Mausoleum of Western Han Emperor Liu Qi
Referring to Hanyangling as “Oriental Venus” is no exaggeration. The tomb has almost certainly been identified by the discovery of 40,000 burial objects, including cavalrymen, infantrymen, painted nude pottery figurines, utensils, chariots, weapons, and a large number of pottery animals.
These excavations have brought history back to the public for a second time, following after Qin’s Terracotta Warriors and Horses. Archaeological finds have proved it is the most well-preserved and integrated Western Han Imperial Mausoleum. Located in the eastern part of Xianyang City, about 20 kilometers from both Xi’an and Xianyang International Airport, it’s easy for visitors to find.
Hanyangling is the joint tomb of Emperor Liu Qi (Hanjingdi, 188 BC – 141 BC) and his Empress who died in 126BC. The Emperor came to the throne in 157 BC and ruled for 16 years. Liu Qi, following his father, Emperor Liu Heng’s advice, initiated a flourishing period in the Western Han Dynasty (206 BC – 24 AD). His imperial rule promoted the development of economy and culture, so he is remembered as a capable emperor in Chinese history. Construction of the prisoner-built Emperor’s tomb began in 153 BC and was completed in 146 BC. Since it was on the site of Yi Yang County, the tomb gained its name Yangling. Hanyangling is its present name after the findings.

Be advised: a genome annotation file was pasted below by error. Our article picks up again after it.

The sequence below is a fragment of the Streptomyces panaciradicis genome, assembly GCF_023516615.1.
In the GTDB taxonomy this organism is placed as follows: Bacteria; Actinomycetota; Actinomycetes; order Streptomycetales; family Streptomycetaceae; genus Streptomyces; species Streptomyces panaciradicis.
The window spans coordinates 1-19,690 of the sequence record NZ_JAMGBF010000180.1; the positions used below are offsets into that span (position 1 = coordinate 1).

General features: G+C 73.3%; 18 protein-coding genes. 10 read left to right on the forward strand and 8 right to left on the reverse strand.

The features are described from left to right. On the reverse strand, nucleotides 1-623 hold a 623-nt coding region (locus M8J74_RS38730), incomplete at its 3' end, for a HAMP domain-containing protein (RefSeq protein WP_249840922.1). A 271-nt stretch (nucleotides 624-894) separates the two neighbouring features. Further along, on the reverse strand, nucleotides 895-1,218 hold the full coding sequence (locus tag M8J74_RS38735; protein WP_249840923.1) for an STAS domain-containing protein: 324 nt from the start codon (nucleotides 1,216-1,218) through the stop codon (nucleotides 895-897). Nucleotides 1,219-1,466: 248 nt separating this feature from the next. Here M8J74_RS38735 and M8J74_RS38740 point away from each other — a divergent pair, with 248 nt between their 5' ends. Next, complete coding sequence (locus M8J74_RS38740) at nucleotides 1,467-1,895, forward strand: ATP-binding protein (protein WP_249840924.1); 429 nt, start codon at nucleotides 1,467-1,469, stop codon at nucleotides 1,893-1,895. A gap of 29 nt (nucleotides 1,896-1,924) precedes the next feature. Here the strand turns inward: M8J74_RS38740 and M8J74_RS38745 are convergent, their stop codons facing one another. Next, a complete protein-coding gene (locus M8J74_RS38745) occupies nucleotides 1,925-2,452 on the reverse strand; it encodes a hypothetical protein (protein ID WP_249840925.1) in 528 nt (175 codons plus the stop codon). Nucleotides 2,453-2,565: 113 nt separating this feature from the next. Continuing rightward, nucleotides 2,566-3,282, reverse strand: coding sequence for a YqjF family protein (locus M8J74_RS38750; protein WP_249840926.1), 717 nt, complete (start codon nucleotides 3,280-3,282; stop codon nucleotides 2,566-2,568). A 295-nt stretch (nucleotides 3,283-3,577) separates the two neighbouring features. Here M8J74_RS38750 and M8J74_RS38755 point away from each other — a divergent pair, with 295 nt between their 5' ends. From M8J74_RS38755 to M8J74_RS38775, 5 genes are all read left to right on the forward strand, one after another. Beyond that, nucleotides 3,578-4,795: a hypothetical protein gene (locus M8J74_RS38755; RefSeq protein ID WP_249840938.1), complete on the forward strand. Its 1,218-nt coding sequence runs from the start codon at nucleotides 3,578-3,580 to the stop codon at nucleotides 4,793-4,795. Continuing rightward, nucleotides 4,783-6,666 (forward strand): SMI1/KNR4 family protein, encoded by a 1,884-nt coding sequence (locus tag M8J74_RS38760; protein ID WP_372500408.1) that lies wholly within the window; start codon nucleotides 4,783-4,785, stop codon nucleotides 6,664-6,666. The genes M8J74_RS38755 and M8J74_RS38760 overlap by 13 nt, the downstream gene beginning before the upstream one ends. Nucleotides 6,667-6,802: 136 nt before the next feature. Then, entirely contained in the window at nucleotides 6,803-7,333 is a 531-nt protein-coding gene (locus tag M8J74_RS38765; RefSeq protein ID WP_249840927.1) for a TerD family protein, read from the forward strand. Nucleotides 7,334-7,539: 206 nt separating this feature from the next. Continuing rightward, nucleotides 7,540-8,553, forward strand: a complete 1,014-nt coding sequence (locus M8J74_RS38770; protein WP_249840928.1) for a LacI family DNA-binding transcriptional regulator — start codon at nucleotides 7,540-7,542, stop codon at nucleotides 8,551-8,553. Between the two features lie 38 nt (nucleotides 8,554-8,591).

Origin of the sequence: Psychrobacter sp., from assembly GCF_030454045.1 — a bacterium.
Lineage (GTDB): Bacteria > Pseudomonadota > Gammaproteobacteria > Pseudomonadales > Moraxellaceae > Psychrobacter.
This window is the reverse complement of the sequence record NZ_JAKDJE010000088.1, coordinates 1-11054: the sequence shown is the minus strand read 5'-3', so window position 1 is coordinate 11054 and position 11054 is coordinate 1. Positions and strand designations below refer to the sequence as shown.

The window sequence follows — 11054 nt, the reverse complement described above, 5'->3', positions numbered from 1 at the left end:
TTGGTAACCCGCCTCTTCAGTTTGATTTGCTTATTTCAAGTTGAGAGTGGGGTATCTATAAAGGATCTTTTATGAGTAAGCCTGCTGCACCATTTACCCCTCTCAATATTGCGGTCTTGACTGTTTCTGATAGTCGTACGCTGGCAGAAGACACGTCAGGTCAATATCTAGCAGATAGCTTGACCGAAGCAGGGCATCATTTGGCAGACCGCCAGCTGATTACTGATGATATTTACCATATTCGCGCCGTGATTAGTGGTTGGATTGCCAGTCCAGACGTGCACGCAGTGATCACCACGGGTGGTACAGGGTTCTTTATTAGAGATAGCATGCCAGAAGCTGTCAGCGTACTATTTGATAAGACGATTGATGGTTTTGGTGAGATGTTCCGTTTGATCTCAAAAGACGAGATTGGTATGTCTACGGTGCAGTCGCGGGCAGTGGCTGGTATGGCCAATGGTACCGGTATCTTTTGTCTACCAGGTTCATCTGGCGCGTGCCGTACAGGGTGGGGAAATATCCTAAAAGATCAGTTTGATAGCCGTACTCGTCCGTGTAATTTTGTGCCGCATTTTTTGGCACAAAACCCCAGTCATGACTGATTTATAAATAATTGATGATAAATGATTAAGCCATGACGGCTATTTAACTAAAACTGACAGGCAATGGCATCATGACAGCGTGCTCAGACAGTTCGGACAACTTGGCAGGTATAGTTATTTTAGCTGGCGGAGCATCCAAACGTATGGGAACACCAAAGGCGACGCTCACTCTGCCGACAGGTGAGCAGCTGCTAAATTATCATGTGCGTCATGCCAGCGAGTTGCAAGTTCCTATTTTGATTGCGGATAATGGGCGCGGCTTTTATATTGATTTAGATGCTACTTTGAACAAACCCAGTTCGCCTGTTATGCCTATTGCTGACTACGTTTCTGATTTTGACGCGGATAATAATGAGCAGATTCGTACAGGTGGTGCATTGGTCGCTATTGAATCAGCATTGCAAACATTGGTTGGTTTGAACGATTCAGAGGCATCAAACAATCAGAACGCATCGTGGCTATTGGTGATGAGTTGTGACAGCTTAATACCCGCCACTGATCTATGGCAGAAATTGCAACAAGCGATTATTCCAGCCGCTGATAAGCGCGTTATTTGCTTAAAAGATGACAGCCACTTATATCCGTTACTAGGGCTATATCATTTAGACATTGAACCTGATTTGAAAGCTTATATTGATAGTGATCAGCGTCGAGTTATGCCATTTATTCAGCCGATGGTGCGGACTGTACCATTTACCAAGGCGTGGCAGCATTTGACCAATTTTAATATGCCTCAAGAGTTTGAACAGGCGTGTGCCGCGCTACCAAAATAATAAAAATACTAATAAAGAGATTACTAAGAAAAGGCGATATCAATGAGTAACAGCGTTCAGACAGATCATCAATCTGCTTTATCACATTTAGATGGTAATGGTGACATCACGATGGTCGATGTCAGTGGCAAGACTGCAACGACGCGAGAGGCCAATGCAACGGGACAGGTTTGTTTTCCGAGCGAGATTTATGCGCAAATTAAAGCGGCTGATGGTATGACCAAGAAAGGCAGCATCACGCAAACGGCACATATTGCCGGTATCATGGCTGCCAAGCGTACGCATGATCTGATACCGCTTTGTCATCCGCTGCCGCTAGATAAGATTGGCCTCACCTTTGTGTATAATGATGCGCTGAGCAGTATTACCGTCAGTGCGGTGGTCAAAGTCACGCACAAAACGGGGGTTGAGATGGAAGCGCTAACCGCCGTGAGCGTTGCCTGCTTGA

Hanyangling is mainly made up of the tomb of Han Jingdi, tomb of Empress Wang, burial pits, archaeological exhibitions, criminal graveyard and some satellite tombs. The mausoleum covers an area of 10 square kilometers (about 4 square miles); 6 kilometers (four miles) from east to west and up to 3 kilometers (two miles) south to north. An east-to-west sacred road will lead you to the tomb of Jingdi at its western end. It looks like a topless pyramid standing in the center, with many satellite tombs strewn in all directions to protect it. Close beside Yangling lies the tomb of his Empress Wang, mother of famous Han Wudi (Liu Che) who was later buried there to accompany her husband. The whole structure of the mausoleum is an irregular rectangle, but looks clear and neat. Its construction layout fully indicates the centralization of the imperial state powers and their predominant hierarchic ranks.
Above mentioned (in the first paragraph) burial objects unearthed from the mausolem have been displayed in the exhibition hall. They were given as a sacrifice to the Emperor and now are considered great treasures to China. The superb and advanced engraving skills of ancient time are shown vividly on these figurines. If you are an archaeologist or interested in archaeology, Hanyangling is no doubt a highlight in your itinerary.
Currently, Hanyangling is still in the process of excavations. This means that with each future visit there will be more and more for you to see!